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Concentration of CO2 in the Atmosphere


How do you respond to people in your daily encounters that don’t believe in sustainability or that the environment is in peril?

I am sure most of us have had this struggle with work associates or family/friends. I would love to hear how you approach this issue.

Larry Furman • This is a really good question. On one hand, I’m more interested in talking to people who are open-minded than people who won’t consider facts. On the other hand, it’s all about framing the issue. I have also found that people make decisions emotionally, then look for facts they can use to rationalize those decisions. But if they spend hours each day listening to Limbaugh, Hanity, and the other weavers of fantasy, then they will not respond to a few seconds of rationality from me.

Yet, people who are concerned with issues of national security can appreciate arguments for solar, wind, hydro, and efficiency. People who don’t like the idea of subsidies for wind and solar shouldn’t like the idea of subsidies for coal, oil, nuclear, or frakking gas (frakked-up gas). They also understand the Lazard studies that show wind and geothermal cheaper than coal and nuclear, and understand that the costs of solar are dropping. just like the costs of computers.

Then there’s sarcasm. When I say “After 100 days in Texas when the temperature was over 100, it’s a good thing global warming is a myth. If it was real, it’d be really hot.” they laugh and start to think (that ends when they turn on Limbaugh, and the others). I also said “we could solve this problem simply be redefining the Farenheit scale. If we revise 100 to mean 70, then when it’s 100 it wont feel so hot – it’ll only be 70.” The ludicrousness of the argument stops them dead in their tracks. Most of the time they look at me like I have 3 heads, but some of the time it puts a crack in their wall against reason.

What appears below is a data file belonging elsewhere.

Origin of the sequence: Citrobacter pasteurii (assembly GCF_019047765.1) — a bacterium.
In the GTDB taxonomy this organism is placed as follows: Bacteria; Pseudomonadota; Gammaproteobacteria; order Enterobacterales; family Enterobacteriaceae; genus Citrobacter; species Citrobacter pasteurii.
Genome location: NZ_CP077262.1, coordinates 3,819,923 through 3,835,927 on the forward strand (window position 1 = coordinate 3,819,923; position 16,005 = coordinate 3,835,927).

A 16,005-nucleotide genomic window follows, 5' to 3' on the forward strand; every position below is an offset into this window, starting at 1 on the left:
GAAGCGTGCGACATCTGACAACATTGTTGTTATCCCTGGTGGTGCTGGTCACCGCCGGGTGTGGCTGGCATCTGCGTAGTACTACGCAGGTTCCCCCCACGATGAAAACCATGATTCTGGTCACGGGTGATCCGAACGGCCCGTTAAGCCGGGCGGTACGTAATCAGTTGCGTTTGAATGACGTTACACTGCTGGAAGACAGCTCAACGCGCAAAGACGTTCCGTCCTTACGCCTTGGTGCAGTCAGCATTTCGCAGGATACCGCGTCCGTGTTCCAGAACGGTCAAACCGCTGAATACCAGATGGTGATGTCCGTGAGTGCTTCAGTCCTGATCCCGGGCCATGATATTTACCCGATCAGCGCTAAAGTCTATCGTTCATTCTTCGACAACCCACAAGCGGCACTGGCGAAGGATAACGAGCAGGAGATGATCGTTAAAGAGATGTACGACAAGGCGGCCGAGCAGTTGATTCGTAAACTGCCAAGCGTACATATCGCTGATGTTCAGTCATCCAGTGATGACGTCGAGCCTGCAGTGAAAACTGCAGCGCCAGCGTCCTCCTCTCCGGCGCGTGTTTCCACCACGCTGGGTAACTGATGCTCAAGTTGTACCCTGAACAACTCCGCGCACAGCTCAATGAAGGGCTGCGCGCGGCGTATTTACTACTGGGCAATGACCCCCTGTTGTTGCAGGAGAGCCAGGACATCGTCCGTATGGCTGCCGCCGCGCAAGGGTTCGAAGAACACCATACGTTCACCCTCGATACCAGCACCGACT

But mostly I realize that whether they are short-sighted, foolish, reckless, or maybe scared, their beliefs don’t matter. We will get more big storms, more big hurricanes and tropical storms hitting Massachusetts and Vermont, more heavy snows coupled with shorter winters and thinner ice (and more snow-mobilers crashing thru thin ice), more oil well / ocean / beach disasters like the Deepwater Horizon, more coal disasters like Kingston and Upper Big Branch, more nuclear disasters like Fukushima and near-disasters like Fort Calhoun

The best we can hope to do is adapt. I’m a cup-half-full kind of guy, so I’m optimistic.

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